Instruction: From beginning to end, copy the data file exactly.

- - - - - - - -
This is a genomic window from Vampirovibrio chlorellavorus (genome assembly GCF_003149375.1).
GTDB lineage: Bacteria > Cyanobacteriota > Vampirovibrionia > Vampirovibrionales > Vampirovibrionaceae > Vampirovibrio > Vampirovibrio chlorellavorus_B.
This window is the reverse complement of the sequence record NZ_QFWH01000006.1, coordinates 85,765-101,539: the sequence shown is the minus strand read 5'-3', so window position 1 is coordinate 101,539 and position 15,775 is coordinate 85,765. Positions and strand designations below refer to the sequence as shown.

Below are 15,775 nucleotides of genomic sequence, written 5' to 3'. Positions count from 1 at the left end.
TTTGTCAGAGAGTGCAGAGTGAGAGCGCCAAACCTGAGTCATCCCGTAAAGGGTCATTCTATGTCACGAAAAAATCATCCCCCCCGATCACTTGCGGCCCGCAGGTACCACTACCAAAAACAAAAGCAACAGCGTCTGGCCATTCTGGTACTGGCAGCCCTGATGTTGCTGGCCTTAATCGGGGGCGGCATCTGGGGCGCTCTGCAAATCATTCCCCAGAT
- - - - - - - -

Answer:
This is a genomic window from Vampirovibrio chlorellavorus (genome assembly GCF_003149375.1).
GTDB lineage: Bacteria > Cyanobacteriota > Vampirovibrionia > Vampirovibrionales > Vampirovibrionaceae > Vampirovibrio > Vampirovibrio chlorellavorus_B.
This window is the reverse complement of the sequence record NZ_QFWH01000006.1, coordinates 85,765-101,539: the sequence shown is the minus strand read 5'-3', so window position 1 is coordinate 101,539 and position 15,775 is coordinate 85,765. Positions and strand designations below refer to the sequence as shown.

Below are 15,775 nucleotides of genomic sequence, written 5' to 3'. Positions count from 1 at the left end.
TTTGTCAGAGAGTGCAGAGTGAGAGCGCCAAACCTGAGTCATCCCGTAAAGGGTCATTCTATGTCACGAAAAAATCATCCCCCCCGATCACTTGCGGCCCGCAGGTACCACTACCAAAAACAAAAGCAACAGCGTCTGGCCATTCTGGTACTGGCAGCCCTGATGTTGCTGGCCTTAATCGGGGGCGGCATCTGGGGCGCTCTGCAAATCATTCCCCAGAT